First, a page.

The business of lending to plaintiffs in court cases arose over the last decade as part of a trend in which banks, hedge funds and private investors are putting money into other people’s lawsuits. But the industry, which now lends plaintiffs more than $100 million a year, remains unregulated in most states, free to ignore laws that protect people who borrow from most other kinds of lenders. The interest rates charged by lawsuit lenders often exceed 100 percent a year, according to a review by The New York Times and the Center for Public Integrity.
While a growing number of lawyers, judges and regulators say that the regulatory vacuum is allowing lawsuit lenders to siphon away too much of the money won by plaintiffs, the lending companies justify their practices saying that they are not lenders because plaintiffs are not required to repay the money if they lose their cases.

Questions:
1. Explain why, as the article says, that lawsuit lenders are much better than venture firms at picking winners.
2. How much did the article say that lawsuit lending companies typically lose on their clients?
3. Do you think that lawsuit lenders should be subject to state consumer protection laws?  Why or why not?

Source:
Appelbaum, B. (2011). Lawsuit Loans Add New Risk for the Injured, The New York Times, January 16 (Retrievable online at http://www.nytimes.com/2011/01/17/business/17lawsuit.html?src=me&ref=business)

The Accountant Did It

A 43-year-old CPA who volunteered to do the books for the Libertyville Boys Club turned himself in after $66,700 of the not-for profit group’s youth football program funds were missing. Jacobsen had been volunteering his services to the club since February 2009 as the treasurer of the club based at Butler Lake Park, Illinois. Libertyville police said Jacobsen had exclusive power to collect monies and pay bills related to the programs. In March, board members became suspicious after Jacobsen refused to bring the financial records to monthly meetings. He finally did so in October.

Questions:
1. What basic premise of internal controls was violated?
2. Why do you think that not-for-profit organizations are so susceptible to frauds like this one?
3. Suggest two or three ways that the Club could have prevented this event.

Source:
News-Sun Staff. (2011). Accountant Accused of Stealing From Libertyville Boys Club. January 8 (Retrievable online at http://newssun.suntimes.com/news/3207508-418/libertyville-club-jacobsen-police-66700.html)

Tax Refunds on Debit Cards

A new pilot program for low-income Americans could allow individuals to get their tax refunds on prepaid debit cards. The government said it will offer 600,000 low- and medium-income taxpayers the chance to put their tax refunds on prepaid debit cards. Half the 600,000 offers from Treasury will carry a $4.95 monthly fee, while the rest will be free. Consumer advocates say the goal is to get more people who lack bank accounts to receive their money in direct-deposit-like style, which costs the IRS less. It is also an attempt to discourage people from seeking costly refund anticipation loans, also known as RALs.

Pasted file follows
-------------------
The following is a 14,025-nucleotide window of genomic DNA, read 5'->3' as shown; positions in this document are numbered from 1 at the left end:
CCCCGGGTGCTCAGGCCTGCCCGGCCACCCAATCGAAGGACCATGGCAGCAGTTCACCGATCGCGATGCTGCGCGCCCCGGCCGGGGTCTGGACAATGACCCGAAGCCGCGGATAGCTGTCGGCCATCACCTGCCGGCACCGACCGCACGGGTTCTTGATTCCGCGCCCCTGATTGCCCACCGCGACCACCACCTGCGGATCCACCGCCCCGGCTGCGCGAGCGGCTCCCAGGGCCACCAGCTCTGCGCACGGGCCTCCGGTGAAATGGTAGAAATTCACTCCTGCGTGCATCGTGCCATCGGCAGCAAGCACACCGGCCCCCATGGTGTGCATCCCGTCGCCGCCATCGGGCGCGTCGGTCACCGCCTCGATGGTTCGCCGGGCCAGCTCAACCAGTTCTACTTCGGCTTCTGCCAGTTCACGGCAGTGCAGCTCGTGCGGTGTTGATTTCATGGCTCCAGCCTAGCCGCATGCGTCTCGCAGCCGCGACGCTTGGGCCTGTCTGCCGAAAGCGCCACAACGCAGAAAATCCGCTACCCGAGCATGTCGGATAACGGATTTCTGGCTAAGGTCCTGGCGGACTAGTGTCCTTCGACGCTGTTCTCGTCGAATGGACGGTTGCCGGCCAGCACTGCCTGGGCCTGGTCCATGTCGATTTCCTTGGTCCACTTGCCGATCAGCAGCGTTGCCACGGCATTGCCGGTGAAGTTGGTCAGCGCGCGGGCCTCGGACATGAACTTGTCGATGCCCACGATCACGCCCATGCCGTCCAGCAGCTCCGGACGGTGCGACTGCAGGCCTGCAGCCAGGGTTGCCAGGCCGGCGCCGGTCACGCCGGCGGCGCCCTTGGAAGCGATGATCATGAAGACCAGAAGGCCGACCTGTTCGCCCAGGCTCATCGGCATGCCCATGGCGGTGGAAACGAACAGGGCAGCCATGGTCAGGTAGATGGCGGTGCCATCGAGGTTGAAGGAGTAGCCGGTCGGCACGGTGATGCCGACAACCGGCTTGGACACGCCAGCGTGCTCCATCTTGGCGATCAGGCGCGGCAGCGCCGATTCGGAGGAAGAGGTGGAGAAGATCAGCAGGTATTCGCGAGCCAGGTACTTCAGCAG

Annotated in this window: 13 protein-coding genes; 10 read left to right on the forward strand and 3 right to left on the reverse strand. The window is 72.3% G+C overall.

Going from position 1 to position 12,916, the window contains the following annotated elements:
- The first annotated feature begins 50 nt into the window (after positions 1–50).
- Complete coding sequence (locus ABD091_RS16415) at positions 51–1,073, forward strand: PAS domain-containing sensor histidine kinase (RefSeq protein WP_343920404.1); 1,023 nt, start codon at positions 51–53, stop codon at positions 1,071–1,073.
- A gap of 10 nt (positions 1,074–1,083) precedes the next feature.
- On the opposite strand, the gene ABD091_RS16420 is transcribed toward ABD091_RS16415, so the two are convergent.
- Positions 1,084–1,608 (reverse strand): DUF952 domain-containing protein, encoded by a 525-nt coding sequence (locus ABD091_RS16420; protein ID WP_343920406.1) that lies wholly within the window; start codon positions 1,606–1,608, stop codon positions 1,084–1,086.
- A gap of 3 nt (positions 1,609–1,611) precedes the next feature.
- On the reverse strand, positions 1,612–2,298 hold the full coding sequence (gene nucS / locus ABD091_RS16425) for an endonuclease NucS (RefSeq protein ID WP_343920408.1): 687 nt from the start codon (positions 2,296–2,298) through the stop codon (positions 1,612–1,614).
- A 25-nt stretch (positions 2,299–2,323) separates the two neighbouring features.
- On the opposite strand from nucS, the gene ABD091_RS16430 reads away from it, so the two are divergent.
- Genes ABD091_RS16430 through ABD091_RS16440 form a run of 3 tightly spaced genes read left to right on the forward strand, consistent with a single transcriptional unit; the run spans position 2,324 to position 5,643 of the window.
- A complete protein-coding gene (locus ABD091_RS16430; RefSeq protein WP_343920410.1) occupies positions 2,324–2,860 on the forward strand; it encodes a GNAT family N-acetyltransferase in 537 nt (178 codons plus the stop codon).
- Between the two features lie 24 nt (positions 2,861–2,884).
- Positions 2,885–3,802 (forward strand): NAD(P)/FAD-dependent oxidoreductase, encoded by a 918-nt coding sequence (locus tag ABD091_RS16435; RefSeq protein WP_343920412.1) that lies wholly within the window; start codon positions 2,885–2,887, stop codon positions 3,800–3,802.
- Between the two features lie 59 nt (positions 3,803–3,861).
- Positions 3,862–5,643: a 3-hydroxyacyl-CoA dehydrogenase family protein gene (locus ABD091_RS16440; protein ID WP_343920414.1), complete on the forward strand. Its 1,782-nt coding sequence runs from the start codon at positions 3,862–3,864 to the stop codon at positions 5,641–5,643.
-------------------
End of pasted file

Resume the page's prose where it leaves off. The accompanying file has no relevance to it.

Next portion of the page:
Questions:

1. Do you think that cardholders should foot these card fees or should the IRS?

2. Research RALs.  What is the average interest rate on these loans?

3. What is the difference between a RAL and a RAC?

Source: CNN Video. (2011). Tax Refunds on Debit Cards, January 14. (Retrievable online at www.cnn.com/video/)

Hunsberger, B. (2011). Tax refunds via debit cards….with fees. The Oregonian, January 17 (Retrievable online at http://blog.oregonlive.com/finance/2011/01/post_10.html)

2011 Prediction

According to William K Black, the FBI and the DOJ will not be likely to prosecute the elite bank officers that ran the enormous “accounting control fraudss that drove the financial crisis. While over 1,000 elites were convicted of felonies arising from the savings and loan crisis from the 1980′s and 1990′s , there are no convictions of controlling officers of the large nonprime lenders. The only indictment of controlling officers of a far smaller nonprime lender arose not from an investigation of the nonprime loans but rather from the lender’s alleged efforts to defraud the federal government’s TARP bailout program.

Black proposes that the U.S. needs to take three major steps to be effective against the epidemic of accounting control fraud. First, DOJ needs to realize that it is dealing with accounting control fraud. That task is not terribly difficult. The criminology, economics, and regulatory literature — as well as the data on fraud and analytics are all readily available. The FBI must end its “partnership” with the MBA. Second, the regulators need new leadership picked for a track record of success as vigorous regulators and a willingness to hold elites accountable regardless of their political allies. Third, the regulators and the DOJ need to partner with the SEC and the state AGs to share data (where appropriate under Grand Jury rule 6e). The federal regulators need to end their unholy war against state regulatory efforts and the SEC needs to end its disdain for the state AGs.